Extracts from the Smith Institute report, commissioned by SMMT, are shown below. Click through to download the full report, including case studies and detailed appendices.
A UK supply chain with growth ambitions
So what is the current nature of the UK’s automotive supply chain? The survey of 82 automotive firms completed between March and May 2012 for this study covered firms at all stages in the supply chain representing a combined turnover of more than £2.25 billion and operating from 224 locations globally. On average, for these firms, about 80% of their sales are in the automotive sector and 70% in the UK.
These firms had 36 direct supply contracts to UK-based car manufacturers. The most common UK based OEM purchasers were Jaguar Land Rover (55%) and Aston Martin (48%). About one third supply Ford, Nissan and Honda. A wide range of other purchasers were also identified (34%).
The suppliers are diversified. Only one in seven firms has 75% or more of its business with their main customer and more than 50% of all firms have 25% or less of their sales with the main customer. When firms supply more than 50% of the sales to their main customer this purchaser was often Jaguar Land Rover, Nissan, GKN, SAIC (China) or Honda.
More than 50% of automotive sector firms report that they increased their turnover in the last year.
Nearly 60% of automotive firms plan to grow in the future, one third rapidly. More than one third of firms aspires to grow by more than 25% in the future. Growing sales, achieving an appropriate profit margin on sales and diversifying their customer base were ranked as the most important business objectives by these automotive firms.
Will the UK’s ‘window of opportunity’ be missed?
So what is stopping the UK supply chain from expanding even more? Automotive firms report challenges in responding to the scale and rapid pace of changes in market demand, the costs of premises and technology and the availability of debt finance. These were identified as the most important issues affecting automotive firms’ ability to meet their main stated business objective – growth.
Following an era of business drifting away from the UK, a number of OEMs such as JLR and Nissan are doing significantly more business in the UK and have aggressive model ramp-up plans. How firms finance themselves and their growth fundamentally affects the speed at which they can grow in response to these and other opportunities.
So how do automotive firms finance themselves? Cash flow and debt are the main sources of finance. More than half of all businesses are using their cash flow alone (32%) or their cash flow plus debt to finance their businesses(23%). One quarter of firms use any form of equity finance as part of their financing approach, and this is relatively high given the aversion of SMEs to using equity. About 4% of all firms rely on funding from their parent firm.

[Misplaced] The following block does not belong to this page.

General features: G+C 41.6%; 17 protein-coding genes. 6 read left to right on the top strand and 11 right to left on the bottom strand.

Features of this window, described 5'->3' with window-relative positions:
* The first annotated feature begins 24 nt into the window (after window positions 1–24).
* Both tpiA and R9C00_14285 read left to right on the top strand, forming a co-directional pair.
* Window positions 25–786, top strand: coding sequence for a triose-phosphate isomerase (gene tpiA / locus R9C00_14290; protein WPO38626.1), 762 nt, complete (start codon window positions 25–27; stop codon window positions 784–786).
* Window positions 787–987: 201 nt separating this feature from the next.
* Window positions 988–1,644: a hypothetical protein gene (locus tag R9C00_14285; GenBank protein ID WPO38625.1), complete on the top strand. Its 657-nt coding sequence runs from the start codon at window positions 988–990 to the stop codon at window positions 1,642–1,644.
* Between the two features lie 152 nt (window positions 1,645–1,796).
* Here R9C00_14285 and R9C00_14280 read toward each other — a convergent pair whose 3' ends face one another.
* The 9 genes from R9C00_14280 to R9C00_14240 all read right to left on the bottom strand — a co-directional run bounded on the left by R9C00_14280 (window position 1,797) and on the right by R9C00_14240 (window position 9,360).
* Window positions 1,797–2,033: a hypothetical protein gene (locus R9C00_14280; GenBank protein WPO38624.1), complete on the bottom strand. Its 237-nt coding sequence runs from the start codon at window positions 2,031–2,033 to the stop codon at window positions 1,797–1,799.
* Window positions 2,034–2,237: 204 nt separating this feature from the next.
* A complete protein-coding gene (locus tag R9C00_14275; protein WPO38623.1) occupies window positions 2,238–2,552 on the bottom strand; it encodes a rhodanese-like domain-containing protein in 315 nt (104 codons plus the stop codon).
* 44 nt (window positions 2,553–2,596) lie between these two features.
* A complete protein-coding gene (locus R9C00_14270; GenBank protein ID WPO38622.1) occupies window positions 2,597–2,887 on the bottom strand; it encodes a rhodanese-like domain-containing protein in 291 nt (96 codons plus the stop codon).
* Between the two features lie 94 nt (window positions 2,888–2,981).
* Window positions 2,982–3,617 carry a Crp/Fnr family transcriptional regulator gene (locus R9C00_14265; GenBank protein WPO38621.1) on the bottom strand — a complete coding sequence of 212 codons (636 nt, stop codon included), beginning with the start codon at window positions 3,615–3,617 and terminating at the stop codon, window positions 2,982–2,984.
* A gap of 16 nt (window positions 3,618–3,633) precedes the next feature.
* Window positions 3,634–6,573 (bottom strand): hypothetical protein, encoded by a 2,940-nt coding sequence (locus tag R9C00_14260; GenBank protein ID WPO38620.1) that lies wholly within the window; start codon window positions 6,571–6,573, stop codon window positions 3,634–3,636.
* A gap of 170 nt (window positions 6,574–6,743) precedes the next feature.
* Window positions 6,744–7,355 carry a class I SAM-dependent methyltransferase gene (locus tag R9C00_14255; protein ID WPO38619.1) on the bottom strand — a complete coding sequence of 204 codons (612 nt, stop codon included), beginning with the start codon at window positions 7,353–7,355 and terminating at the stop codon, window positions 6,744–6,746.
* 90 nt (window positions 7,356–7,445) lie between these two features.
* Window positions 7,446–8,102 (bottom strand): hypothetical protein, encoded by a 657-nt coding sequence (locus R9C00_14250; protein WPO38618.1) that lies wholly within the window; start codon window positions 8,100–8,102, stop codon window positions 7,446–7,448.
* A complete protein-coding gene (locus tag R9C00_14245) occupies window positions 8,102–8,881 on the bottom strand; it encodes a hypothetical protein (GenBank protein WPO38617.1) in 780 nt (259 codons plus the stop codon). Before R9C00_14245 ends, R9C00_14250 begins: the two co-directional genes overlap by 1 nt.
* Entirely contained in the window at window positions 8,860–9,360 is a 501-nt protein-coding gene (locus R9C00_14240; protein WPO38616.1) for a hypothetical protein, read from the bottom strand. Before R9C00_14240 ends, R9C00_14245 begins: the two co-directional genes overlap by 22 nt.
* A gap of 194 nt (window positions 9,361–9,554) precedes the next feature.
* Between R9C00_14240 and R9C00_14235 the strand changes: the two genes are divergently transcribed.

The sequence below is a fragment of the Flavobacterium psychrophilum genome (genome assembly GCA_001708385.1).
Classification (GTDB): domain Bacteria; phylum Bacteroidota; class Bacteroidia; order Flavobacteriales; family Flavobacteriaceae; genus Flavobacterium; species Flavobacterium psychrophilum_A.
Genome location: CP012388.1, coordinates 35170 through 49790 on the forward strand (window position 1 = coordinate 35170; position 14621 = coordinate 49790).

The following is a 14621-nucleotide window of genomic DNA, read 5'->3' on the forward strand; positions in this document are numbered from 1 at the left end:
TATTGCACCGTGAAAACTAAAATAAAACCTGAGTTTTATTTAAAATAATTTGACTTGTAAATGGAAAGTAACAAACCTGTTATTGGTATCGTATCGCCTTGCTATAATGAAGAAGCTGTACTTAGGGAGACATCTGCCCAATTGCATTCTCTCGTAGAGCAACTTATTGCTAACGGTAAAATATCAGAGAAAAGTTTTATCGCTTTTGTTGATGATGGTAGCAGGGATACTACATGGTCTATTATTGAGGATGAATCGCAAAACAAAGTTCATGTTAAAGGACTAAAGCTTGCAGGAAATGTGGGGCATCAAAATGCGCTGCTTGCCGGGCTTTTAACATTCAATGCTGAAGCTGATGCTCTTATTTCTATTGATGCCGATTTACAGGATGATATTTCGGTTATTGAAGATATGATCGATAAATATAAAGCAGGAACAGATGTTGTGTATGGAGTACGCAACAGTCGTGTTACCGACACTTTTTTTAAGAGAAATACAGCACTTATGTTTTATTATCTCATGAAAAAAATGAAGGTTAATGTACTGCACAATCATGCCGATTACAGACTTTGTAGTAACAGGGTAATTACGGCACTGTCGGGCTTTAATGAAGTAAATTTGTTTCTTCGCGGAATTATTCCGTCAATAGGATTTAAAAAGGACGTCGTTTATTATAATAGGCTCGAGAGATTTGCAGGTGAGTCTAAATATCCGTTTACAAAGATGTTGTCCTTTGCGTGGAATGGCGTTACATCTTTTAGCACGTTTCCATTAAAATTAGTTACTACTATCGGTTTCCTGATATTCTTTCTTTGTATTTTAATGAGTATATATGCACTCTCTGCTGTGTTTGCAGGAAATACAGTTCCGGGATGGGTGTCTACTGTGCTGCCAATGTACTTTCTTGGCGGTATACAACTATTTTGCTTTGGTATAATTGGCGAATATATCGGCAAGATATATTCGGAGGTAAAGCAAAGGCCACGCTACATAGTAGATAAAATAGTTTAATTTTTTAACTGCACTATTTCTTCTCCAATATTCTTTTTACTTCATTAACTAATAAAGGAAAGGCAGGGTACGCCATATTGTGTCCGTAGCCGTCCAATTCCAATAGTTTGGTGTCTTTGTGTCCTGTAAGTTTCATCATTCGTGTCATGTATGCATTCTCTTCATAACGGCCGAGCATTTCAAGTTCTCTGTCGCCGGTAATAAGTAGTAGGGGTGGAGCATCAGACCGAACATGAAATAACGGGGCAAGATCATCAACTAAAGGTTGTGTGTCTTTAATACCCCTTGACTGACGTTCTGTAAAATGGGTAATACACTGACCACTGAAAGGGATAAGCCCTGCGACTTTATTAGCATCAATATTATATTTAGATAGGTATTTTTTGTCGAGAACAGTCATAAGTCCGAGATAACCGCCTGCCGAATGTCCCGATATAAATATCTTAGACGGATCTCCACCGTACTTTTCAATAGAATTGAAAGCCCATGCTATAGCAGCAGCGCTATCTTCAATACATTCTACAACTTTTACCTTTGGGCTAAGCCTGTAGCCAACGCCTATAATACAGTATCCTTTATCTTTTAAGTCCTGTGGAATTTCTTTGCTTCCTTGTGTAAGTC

Financial issues are very different between OEMs / Tier Ones and SMEs operating at Tier Two and below. An OEM will have access to international capital markets and the ability to undertake its own rights issues as well as carefully managing its currency exposure across its supply chain. More than 80% of cars produced by Nissan in the UK are exported. The relative cost advantage of sterling, which is expected by the OEMs to last for the next three to five years, is acknowledged as a benefit to UK-based operations.
For internationally mobile Tier One suppliers considering different locations the UK’s cost base and offer of any tax breaks or grants are compared to other competing locations.
For UK-based Tier Two and Three suppliers the financial issues relate to cashflow and the payment terms from OEMs and Tier One suppliers. Late payment affects their credit rating and pushes up the costs of credit insurance.
Internal cash (56%) is the most important source of finance for the majority of automotive firms followed by bank loans and overdrafts (20%) and factoring or invoice discounting (12%). Important secondary sources include bank finance (31%), asset finance (23%), finance from suppliers and customers (15%) and equity from Directors and Partners (12%).
Constrained finance continues to limit growth
Our survey found that, despite the growth in the sector, over the last year financial conditions across a range of measures have actually worsened for more than one quarter of automotive firms. Problems were most acute in securing finance for tooling investments. While, on average, the survey found that financial conditions had improved for 17% of firms, they had deteriorated for 26% of all automotive firms. So for about every two firms reporting an improvement in their financial conditions, three report a decline and seven stayed the same.
The greatest change was reported in the costs of new lines of borrowing. While one third of firms reported that these had improved, one third reported that these had worsened over the last year. More than one third of all firms (36%) reported that the availability of finance for investments in tooling had worsened in the last year (with only 8% reporting an improvement). About 27% of firms reported more expensive fees on existing borrowing including overdrafts and a worsening in the availability of new lines of borrowing. One quarter of firms reported a deterioration in the terms connected to existing borrowing.